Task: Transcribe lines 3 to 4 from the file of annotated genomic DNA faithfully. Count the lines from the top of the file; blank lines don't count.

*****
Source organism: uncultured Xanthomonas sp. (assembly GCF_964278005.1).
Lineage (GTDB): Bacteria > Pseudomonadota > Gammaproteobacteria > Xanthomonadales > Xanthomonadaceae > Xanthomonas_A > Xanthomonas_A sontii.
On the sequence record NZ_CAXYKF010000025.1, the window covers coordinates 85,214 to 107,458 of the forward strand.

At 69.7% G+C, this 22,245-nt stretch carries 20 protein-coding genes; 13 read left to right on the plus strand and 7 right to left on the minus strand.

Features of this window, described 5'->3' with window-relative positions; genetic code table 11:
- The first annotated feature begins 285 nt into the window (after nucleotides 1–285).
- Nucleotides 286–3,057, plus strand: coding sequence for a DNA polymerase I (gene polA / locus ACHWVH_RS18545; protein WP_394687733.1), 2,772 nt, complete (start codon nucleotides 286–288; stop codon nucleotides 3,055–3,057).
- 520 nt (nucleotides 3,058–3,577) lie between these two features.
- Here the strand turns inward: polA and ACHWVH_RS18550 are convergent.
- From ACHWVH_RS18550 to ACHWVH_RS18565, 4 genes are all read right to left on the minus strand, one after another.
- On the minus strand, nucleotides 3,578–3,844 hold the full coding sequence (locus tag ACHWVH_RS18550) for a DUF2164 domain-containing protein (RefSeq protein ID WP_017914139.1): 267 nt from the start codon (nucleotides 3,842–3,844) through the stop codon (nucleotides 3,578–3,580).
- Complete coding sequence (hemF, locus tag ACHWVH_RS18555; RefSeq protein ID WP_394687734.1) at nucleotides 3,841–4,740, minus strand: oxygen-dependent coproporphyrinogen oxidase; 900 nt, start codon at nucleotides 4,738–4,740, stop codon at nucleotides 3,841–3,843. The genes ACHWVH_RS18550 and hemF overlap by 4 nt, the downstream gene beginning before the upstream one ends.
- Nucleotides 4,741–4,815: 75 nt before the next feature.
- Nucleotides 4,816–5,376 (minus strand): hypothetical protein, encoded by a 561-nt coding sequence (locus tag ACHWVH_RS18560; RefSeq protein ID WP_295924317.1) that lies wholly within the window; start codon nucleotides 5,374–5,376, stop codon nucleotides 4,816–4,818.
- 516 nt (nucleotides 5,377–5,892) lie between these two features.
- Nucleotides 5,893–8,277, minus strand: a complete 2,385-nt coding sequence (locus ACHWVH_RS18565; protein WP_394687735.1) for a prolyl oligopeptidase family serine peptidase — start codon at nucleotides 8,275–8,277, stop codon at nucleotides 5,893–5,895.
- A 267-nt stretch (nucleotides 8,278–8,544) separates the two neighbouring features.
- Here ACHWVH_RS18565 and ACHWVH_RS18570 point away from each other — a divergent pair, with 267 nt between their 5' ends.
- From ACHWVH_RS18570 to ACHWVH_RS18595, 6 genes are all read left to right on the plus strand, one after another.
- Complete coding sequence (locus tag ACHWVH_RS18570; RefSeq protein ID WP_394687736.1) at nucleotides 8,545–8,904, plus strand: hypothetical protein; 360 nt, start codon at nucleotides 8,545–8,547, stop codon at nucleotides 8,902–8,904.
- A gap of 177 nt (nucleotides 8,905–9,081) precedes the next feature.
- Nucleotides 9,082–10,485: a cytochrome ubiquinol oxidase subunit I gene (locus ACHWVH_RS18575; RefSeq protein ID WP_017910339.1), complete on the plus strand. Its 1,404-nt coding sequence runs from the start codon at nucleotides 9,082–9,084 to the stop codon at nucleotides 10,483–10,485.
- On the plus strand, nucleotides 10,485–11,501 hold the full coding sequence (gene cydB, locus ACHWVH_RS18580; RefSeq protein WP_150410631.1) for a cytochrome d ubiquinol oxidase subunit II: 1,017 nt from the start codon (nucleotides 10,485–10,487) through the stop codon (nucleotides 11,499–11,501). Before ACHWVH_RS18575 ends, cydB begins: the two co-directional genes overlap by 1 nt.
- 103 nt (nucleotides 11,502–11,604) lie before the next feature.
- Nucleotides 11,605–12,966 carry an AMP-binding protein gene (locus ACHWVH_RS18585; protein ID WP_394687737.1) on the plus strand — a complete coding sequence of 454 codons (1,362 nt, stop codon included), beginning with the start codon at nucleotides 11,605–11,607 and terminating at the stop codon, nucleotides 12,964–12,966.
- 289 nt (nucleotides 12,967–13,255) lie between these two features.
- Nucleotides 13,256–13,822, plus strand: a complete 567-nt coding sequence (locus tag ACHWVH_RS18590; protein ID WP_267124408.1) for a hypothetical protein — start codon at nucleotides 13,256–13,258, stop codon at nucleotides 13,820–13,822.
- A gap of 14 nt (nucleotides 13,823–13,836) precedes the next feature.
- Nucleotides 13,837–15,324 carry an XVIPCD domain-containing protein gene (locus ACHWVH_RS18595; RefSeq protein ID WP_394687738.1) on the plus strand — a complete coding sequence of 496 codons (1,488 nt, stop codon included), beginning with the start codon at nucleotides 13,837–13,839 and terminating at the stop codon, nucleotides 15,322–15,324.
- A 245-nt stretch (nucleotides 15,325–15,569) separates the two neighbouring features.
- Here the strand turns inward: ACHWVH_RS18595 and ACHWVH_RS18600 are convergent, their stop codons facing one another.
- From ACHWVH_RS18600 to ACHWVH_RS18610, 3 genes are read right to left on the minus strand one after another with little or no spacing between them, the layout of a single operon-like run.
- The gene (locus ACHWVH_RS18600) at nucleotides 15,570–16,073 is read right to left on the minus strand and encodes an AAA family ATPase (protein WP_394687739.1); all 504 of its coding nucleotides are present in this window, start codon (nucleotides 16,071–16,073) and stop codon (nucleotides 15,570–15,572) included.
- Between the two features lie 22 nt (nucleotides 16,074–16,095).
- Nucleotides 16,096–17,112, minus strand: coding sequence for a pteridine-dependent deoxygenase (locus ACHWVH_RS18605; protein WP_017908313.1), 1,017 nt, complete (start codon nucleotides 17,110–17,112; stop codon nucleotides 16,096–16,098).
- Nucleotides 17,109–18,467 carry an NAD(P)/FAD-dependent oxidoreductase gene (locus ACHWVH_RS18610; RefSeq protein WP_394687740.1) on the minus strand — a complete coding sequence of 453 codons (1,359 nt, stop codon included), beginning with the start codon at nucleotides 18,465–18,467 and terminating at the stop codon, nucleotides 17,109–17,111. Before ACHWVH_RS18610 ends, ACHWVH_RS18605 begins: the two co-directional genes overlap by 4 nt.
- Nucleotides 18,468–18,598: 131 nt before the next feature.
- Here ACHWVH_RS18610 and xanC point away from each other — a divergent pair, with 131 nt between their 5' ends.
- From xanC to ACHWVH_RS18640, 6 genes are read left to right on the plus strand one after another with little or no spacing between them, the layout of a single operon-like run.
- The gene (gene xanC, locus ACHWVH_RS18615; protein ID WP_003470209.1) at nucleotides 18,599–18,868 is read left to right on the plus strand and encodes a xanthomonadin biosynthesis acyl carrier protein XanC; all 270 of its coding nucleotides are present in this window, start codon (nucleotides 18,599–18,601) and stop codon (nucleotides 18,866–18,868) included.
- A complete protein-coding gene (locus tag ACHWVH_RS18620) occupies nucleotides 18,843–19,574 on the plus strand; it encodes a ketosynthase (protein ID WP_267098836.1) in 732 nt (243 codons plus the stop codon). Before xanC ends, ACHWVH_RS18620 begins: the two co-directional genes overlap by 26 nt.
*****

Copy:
On the sequence record NZ_CAXYKF010000025.1, the window covers coordinates 85,214 to 107,458 of the forward strand.

At 69.7% G+C, this 22,245-nt stretch carries 20 protein-coding genes; 13 read left to right on the plus strand and 7 right to left on the minus strand.